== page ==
While not a new concept, the value of product marking—and the return on investment it provides—has soared with new label technology. Avery Dennison Theft Deterrent and Recovery labels feature difficult-to-remove adhesives that work on a wide range of product material. “It’s difficult to remove, and even if you manage to [dislodge it], it will break apart and leave a residue behind,” explained Bob Glavin, vice president for innovation in Avery Dennison’s printer solutions division. Because it sharply curtails any value that can be derived from the stolen products, the mere presence of labels curbs theft. “Thieves quickly learn that it doesn’t pay to steal from that outlet, and they move on,” Glavin added.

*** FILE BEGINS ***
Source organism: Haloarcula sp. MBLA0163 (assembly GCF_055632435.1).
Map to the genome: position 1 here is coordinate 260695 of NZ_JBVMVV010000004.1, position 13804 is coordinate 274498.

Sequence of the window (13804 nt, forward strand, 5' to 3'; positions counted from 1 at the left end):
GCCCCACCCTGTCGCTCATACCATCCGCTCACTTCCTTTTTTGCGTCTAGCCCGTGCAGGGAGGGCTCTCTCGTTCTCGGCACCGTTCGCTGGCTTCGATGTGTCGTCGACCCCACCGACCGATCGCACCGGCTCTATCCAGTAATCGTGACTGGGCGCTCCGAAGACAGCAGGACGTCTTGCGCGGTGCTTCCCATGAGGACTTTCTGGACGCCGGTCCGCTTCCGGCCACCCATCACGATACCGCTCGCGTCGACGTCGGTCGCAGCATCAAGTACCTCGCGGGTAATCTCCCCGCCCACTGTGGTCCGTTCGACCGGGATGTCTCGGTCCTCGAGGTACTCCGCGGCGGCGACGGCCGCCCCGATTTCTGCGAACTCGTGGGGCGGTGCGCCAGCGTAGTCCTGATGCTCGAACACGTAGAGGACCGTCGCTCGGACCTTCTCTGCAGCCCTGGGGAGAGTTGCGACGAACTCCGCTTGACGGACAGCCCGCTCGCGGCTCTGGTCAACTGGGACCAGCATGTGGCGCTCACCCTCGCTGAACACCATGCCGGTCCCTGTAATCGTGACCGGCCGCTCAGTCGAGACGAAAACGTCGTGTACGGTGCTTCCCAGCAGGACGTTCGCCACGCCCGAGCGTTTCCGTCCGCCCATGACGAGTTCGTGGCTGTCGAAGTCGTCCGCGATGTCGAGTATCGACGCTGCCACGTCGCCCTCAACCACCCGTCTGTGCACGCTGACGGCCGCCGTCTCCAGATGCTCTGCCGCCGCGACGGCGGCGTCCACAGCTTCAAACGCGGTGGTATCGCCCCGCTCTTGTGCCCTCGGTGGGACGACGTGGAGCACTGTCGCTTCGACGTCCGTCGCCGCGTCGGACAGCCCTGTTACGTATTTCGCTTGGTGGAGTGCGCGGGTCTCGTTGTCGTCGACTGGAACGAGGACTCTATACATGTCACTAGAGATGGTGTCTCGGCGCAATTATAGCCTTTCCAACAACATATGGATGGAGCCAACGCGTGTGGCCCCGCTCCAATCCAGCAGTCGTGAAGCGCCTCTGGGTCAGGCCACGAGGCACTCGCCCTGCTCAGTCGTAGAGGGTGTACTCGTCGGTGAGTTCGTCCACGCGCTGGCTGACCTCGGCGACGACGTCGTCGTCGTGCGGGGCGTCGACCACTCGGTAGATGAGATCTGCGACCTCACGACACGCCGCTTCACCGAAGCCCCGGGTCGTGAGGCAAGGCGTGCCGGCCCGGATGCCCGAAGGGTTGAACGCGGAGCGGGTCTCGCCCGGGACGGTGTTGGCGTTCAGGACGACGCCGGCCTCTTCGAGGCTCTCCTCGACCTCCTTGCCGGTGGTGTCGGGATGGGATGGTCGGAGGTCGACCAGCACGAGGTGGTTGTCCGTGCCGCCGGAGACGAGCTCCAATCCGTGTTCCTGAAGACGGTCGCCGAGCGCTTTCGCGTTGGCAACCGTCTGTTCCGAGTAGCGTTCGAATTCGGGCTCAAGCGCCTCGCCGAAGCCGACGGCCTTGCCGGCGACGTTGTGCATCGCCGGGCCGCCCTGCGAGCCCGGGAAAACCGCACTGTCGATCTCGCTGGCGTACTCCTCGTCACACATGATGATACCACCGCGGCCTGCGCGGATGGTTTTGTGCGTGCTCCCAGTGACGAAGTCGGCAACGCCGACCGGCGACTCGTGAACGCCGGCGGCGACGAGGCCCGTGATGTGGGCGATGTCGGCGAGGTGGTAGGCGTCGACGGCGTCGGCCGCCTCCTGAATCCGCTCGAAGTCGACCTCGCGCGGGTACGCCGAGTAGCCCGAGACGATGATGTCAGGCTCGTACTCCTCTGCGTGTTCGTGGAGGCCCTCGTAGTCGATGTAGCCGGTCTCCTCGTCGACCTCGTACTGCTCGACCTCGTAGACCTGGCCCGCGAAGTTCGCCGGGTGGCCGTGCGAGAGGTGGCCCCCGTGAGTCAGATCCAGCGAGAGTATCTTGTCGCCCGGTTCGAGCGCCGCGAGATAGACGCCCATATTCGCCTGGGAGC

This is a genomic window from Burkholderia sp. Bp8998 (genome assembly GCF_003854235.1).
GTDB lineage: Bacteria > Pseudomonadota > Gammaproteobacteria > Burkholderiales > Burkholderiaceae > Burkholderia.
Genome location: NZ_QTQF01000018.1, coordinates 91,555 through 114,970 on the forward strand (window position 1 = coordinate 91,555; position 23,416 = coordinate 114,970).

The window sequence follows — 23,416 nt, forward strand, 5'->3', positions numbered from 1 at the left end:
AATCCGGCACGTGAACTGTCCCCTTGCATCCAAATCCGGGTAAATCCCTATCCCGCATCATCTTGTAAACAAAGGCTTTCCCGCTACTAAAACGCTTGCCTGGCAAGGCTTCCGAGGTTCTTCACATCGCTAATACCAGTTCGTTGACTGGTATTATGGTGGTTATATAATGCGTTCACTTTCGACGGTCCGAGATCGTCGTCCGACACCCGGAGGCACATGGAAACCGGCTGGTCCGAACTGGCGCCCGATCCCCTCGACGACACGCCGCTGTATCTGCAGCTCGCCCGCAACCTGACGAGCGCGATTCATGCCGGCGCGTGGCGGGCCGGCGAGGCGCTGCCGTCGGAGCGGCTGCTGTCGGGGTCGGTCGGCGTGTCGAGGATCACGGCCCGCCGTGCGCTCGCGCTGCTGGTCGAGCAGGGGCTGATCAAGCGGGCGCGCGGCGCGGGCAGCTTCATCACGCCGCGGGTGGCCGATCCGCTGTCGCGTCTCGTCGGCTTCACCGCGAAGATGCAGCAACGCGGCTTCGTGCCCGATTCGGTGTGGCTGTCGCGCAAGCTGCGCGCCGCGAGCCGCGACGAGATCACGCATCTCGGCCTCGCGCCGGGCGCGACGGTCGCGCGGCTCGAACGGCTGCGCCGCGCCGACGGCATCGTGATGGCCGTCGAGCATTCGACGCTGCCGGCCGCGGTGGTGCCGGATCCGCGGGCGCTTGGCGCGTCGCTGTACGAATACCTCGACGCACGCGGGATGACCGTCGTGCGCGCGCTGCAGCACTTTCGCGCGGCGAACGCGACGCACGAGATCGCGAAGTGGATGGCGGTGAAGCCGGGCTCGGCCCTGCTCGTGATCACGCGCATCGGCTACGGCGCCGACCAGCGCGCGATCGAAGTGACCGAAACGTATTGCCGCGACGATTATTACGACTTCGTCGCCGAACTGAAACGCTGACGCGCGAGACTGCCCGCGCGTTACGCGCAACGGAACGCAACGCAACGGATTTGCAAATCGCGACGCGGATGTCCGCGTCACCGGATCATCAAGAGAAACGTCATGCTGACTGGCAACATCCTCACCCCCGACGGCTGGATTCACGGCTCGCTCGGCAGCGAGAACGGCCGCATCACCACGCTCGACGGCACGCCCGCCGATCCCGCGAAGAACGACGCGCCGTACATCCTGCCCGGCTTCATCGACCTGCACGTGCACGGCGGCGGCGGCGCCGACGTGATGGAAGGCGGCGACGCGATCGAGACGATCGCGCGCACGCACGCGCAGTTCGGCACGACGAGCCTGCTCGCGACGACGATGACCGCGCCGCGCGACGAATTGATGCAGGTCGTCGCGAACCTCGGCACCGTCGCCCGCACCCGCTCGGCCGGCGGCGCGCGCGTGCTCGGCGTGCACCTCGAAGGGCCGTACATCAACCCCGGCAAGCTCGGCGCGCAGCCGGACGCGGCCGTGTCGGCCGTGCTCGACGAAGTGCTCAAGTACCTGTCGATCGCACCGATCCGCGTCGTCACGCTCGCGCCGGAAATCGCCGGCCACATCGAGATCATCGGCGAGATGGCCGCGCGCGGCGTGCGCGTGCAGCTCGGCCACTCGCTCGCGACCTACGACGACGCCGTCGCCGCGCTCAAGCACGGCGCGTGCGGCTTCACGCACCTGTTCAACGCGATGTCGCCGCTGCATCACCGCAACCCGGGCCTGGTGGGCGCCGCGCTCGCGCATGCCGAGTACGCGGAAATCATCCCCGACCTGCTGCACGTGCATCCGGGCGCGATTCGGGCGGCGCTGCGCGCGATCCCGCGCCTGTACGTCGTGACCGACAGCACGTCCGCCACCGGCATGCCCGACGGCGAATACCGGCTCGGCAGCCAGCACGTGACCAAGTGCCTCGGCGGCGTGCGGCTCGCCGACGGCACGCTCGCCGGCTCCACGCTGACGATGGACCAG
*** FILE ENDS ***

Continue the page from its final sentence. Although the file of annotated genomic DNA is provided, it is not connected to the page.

Avery Dennison has a long history of working with partners to identify innovations that will yield the most value in the most applications, explained Glavin. Benefit denial is an area they’ve extensively researched. “We’ve discussed it with law enforcement and listen to customers, and then work with our supplies engineers, who have over 120-plus years of combined experience with various adhesives, to ensure that each retailer has the best theft deterrence and recovery solution for their products.”

The company, a worldwide leader in labeling technologies, even has labels that work on pints of ice cream. “We have a special way to manage the more challenging, specialty items, and we design different solutions for specific categories,” said Glavin. “But the common theme is that these labels are intended to be extremely hard to peel off and leave a residue—and so the thieves are going to walk next door instead.”